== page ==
c-pres1916b

When I was a boy, my Mother exposed me to the teachings of Christianity undoubtedly with the hope that I would grow up and become good, acceptable, and pleasing in the eyes of the Lord. This vision resonated in me throughout my life and to this day I am grateful for the moral standard and sense of purpose that I gained through belonging to a family of faith consisting of men and women who strive to show their “Christian walk” through the wonderful qualities of love, humility, and spiritual practice. Their example and my involvement in various church related activities, at the First Presbyterian Church of Caldwell, New Jersey, helped me learn to appreciate that “to one who is given much, much is expected.” In line with this understanding, Christianity also teaches us that we have a clear obligation to make ourselves available to God holding nothing back. For these reasons, I would like to give my time to making right, restoring, and uniting what in others has become disconnected, shattered, and fragmented.

Throughout my youth, I saw the sacred rituals and faith traditions of various Protestant denominations along with Jewish, Greek Orthodox, and Roman Catholic belief systems being practiced by my classmates, friends, and taught to me by different church leadership. I am fortunate to have observed first hand that when people live out their faith, in and outside of their homes, they are able to offer a common core of virtues, spiritual principles, examples of hospitality, the gift of making others feel listened to, and as significant, their felt sense of duty to encourage whether children, adolescents or young adults to dream big dreams. Having this kind of role modeling demonstrated to me through the strongly integrated lives of close African-American, Hispanic, Irish, Italian, Greek, German and Polish families in my neighborhood provided me with a tremendously “rich hope” for the future. “This particular hope comes from the willingness of people to take one another seriously, to acknowledge the vitality of the beliefs that separate adherents of different faiths and [not their] lethal potential.”1 I thank God almighty for lighting their path, shaping their hearts, and endowing so many with the capacity to give unconditional love to others, most especially, when it was love and concern that most clearly represented their greatest needs.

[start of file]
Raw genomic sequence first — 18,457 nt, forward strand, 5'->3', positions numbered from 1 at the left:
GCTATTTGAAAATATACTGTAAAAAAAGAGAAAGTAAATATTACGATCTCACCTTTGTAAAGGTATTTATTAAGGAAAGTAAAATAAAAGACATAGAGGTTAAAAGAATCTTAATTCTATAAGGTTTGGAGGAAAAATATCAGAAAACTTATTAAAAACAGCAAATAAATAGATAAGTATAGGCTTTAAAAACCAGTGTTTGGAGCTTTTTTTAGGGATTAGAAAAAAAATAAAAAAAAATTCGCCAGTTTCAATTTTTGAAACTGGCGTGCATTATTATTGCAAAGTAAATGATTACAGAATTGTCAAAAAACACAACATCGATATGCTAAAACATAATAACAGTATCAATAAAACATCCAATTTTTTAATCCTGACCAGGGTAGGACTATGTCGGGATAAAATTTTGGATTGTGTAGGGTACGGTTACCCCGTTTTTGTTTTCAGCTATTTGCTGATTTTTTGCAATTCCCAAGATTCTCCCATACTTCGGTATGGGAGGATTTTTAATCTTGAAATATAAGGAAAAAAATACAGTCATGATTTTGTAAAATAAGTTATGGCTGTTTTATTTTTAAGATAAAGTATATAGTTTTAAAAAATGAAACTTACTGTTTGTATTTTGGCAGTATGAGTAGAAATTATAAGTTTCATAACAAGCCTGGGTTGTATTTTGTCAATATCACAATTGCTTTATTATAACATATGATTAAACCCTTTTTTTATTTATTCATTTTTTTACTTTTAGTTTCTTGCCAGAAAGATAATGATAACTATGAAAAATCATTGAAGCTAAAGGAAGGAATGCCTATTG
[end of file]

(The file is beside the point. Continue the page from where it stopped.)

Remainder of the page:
The time has now come for me to begin repaying the debt that I owe for all the love and concern that I have received throughout my life. I intend to carry out this task by offering my best fruits to persons facing life circumstances similar to what I have experienced. Taking into consideration the milieu that we are living in, I have decided to take the following approach:

  • Determine what to teach and how to teach it,
  • Establish the discrepancy between youths’ existing knowledge, skills, and attitude compared to where they could be as more competent and spiritually mature young adults, and by
  • Identifying, designing, and providing evidence-based instructional strategies and assessment tools for use through personal practices all to aid others in achieving excellence in their daily habits for healthy living, and the sustainability of their freely chosen religious, spiritual, atheist or unique secular practices.

1 Niehbuhr, G., (2007). BEYOND Tolerance How People Across America Are Building Bridges Between Faiths. Penquin Books: New York, NY.

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